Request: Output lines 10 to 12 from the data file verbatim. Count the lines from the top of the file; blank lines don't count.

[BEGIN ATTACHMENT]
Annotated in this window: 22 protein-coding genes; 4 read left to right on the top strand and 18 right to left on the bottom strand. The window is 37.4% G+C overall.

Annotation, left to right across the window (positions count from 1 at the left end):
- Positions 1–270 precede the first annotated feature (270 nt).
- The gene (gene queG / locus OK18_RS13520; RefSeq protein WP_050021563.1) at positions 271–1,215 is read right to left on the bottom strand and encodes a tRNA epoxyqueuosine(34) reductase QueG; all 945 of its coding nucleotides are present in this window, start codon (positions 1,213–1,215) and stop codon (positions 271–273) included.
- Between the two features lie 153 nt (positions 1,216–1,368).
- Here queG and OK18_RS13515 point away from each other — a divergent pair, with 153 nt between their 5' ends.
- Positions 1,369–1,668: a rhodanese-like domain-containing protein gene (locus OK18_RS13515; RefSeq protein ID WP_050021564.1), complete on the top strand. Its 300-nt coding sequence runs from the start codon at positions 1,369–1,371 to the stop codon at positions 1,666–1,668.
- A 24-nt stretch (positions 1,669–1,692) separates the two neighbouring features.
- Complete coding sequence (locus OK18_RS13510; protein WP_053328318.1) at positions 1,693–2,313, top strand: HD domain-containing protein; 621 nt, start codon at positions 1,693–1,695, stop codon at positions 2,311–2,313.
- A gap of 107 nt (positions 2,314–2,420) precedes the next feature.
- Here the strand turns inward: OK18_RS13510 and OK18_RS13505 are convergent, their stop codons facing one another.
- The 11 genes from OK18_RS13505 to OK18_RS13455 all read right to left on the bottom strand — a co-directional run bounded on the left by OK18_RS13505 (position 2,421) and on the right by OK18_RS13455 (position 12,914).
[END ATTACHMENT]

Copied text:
- A gap of 107 nt (positions 2,314–2,420) precedes the next feature.
- Here the strand turns inward: OK18_RS13510 and OK18_RS13505 are convergent, their stop codons facing one another.
- The 11 genes from OK18_RS13505 to OK18_RS13455 all read right to left on the bottom strand — a co-directional run bounded on the left by OK18_RS13505 (position 2,421) and on the right by OK18_RS13455 (position 12,914).